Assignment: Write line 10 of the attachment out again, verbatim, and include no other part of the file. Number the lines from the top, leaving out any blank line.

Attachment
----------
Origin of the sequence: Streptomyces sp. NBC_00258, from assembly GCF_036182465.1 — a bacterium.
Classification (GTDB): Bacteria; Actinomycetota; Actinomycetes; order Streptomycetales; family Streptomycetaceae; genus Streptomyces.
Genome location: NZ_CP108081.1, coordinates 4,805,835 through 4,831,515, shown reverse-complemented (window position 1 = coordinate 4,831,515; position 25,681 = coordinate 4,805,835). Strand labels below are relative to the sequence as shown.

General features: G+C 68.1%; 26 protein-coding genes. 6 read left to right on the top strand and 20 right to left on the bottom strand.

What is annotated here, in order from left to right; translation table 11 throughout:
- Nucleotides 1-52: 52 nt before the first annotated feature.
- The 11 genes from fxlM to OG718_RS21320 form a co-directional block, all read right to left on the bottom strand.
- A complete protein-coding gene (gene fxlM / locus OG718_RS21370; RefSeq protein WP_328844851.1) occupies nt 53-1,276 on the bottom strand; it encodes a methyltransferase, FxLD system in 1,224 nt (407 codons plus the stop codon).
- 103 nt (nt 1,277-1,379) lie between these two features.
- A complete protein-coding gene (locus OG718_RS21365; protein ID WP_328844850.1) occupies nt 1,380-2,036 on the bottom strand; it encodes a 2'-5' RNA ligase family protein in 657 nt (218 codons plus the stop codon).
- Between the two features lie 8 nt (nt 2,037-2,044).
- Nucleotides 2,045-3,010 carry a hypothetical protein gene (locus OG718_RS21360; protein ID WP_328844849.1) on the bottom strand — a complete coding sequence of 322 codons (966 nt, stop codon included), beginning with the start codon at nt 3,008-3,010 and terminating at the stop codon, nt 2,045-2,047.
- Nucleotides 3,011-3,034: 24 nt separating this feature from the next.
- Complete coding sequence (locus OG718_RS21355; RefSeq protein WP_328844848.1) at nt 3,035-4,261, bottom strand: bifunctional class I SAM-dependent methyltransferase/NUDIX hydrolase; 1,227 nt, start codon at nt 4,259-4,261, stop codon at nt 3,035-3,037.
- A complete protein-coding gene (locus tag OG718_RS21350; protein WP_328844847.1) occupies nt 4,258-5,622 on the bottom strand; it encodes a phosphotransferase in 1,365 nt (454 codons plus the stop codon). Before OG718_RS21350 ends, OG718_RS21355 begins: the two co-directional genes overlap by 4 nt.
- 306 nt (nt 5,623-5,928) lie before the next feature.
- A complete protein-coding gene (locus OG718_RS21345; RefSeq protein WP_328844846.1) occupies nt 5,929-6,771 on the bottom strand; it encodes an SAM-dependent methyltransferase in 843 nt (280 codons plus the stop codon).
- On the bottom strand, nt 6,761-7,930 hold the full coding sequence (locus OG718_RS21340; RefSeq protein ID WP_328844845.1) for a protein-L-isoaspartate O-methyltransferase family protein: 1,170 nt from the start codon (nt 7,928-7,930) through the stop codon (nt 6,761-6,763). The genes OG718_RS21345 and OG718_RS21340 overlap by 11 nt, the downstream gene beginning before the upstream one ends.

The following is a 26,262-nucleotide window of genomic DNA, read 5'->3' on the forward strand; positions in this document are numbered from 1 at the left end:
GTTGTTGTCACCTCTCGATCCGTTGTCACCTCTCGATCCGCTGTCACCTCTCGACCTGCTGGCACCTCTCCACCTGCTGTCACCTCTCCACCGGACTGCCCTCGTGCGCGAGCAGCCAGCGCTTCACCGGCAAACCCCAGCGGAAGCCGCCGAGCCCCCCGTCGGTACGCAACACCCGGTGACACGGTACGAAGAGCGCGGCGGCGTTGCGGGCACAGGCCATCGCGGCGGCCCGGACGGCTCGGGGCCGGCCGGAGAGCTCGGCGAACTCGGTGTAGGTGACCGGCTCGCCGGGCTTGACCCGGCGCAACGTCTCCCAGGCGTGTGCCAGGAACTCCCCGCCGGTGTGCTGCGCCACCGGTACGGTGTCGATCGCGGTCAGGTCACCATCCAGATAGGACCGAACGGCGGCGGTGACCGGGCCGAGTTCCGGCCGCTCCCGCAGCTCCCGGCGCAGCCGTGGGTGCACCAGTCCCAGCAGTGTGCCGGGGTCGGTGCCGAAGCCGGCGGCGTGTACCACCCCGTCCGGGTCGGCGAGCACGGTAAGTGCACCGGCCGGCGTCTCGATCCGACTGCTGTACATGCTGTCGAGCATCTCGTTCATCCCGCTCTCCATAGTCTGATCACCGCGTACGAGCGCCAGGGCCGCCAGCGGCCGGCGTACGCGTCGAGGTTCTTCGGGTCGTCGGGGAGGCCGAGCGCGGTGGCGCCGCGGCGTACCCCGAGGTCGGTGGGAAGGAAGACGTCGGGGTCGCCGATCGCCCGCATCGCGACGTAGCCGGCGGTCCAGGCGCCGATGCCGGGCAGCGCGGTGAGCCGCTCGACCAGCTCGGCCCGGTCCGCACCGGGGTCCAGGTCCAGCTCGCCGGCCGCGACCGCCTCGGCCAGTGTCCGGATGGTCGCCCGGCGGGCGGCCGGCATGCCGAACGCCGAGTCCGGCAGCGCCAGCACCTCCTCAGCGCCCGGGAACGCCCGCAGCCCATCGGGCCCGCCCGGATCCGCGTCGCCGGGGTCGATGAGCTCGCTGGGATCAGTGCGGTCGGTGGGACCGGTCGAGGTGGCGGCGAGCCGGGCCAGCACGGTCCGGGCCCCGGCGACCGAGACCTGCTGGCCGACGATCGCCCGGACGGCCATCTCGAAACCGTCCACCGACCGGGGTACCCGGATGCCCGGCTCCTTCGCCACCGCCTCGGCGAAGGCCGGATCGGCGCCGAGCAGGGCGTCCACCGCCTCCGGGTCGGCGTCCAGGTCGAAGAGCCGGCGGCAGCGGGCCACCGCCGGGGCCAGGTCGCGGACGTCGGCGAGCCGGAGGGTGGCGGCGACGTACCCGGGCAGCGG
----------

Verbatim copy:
- A complete protein-coding gene (locus OG718_RS21365; protein ID WP_328844850.1) occupies nt 1,380-2,036 on the bottom strand; it encodes a 2'-5' RNA ligase family protein in 657 nt (218 codons plus the stop codon).